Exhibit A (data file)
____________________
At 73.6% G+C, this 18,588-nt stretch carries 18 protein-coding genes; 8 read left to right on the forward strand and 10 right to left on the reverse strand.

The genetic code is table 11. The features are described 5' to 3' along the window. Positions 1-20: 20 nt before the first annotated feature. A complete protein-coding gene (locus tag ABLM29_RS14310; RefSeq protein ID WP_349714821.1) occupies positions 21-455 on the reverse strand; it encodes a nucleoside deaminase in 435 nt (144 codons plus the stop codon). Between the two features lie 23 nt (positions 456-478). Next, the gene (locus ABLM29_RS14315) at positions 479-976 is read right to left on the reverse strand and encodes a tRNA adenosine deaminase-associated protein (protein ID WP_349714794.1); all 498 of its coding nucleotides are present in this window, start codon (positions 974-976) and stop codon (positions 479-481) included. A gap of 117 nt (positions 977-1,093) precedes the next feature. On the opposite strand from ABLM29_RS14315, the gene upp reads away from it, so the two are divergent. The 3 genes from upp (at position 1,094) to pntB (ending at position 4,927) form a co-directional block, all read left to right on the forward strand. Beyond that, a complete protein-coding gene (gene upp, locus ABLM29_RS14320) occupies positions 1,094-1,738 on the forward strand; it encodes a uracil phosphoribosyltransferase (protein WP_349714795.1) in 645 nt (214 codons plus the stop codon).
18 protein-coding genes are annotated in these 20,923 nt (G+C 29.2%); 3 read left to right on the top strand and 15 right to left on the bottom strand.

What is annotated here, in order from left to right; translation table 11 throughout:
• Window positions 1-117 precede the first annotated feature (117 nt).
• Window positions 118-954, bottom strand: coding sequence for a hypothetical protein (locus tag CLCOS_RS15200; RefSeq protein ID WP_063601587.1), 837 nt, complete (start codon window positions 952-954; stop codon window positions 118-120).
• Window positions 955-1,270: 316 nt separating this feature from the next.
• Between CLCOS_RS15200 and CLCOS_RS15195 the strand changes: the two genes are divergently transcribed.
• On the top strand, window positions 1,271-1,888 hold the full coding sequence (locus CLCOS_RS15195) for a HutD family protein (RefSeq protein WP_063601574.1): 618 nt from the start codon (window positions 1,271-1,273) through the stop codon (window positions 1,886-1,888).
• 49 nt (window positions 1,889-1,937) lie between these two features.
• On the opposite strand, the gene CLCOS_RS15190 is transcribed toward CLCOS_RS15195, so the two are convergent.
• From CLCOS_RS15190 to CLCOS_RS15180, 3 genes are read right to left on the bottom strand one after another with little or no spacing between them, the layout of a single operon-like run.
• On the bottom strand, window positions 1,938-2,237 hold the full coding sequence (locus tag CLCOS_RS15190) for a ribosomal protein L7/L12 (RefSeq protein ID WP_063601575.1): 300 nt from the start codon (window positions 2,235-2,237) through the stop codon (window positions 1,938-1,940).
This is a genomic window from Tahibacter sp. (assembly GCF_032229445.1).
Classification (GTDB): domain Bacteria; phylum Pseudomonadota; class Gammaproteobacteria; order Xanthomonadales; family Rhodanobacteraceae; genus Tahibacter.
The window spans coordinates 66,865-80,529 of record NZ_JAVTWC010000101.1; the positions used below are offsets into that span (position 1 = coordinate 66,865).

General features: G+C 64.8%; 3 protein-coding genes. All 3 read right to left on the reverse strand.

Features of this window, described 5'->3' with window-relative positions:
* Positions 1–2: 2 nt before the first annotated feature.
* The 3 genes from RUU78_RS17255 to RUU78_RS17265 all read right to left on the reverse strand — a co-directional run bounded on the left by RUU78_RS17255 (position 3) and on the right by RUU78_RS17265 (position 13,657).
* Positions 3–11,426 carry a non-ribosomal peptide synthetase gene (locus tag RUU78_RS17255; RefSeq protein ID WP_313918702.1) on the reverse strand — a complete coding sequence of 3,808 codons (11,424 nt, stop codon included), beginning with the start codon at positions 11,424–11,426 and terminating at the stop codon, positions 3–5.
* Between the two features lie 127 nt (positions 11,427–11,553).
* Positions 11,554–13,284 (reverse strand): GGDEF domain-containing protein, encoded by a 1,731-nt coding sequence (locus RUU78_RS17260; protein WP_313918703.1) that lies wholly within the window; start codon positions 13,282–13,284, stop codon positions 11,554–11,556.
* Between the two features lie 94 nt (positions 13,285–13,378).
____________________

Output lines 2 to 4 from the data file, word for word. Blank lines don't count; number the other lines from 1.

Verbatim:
The genetic code is table 11. The features are described 5' to 3' along the window. Positions 1-20: 20 nt before the first annotated feature. A complete protein-coding gene (locus tag ABLM29_RS14310; RefSeq protein ID WP_349714821.1) occupies positions 21-455 on the reverse strand; it encodes a nucleoside deaminase in 435 nt (144 codons plus the stop codon). Between the two features lie 23 nt (positions 456-478). Next, the gene (locus ABLM29_RS14315) at positions 479-976 is read right to left on the reverse strand and encodes a tRNA adenosine deaminase-associated protein (protein ID WP_349714794.1); all 498 of its coding nucleotides are present in this window, start codon (positions 974-976) and stop codon (positions 479-481) included. A gap of 117 nt (positions 977-1,093) precedes the next feature. On the opposite strand from ABLM29_RS14315, the gene upp reads away from it, so the two are divergent. The 3 genes from upp (at position 1,094) to pntB (ending at position 4,927) form a co-directional block, all read left to right on the forward strand. Beyond that, a complete protein-coding gene (gene upp, locus ABLM29_RS14320) occupies positions 1,094-1,738 on the forward strand; it encodes a uracil phosphoribosyltransferase (protein WP_349714795.1) in 645 nt (214 codons plus the stop codon).
18 protein-coding genes are annotated in these 20,923 nt (G+C 29.2%); 3 read left to right on the top strand and 15 right to left on the bottom strand.

What is annotated here, in order from left to right; translation table 11 throughout: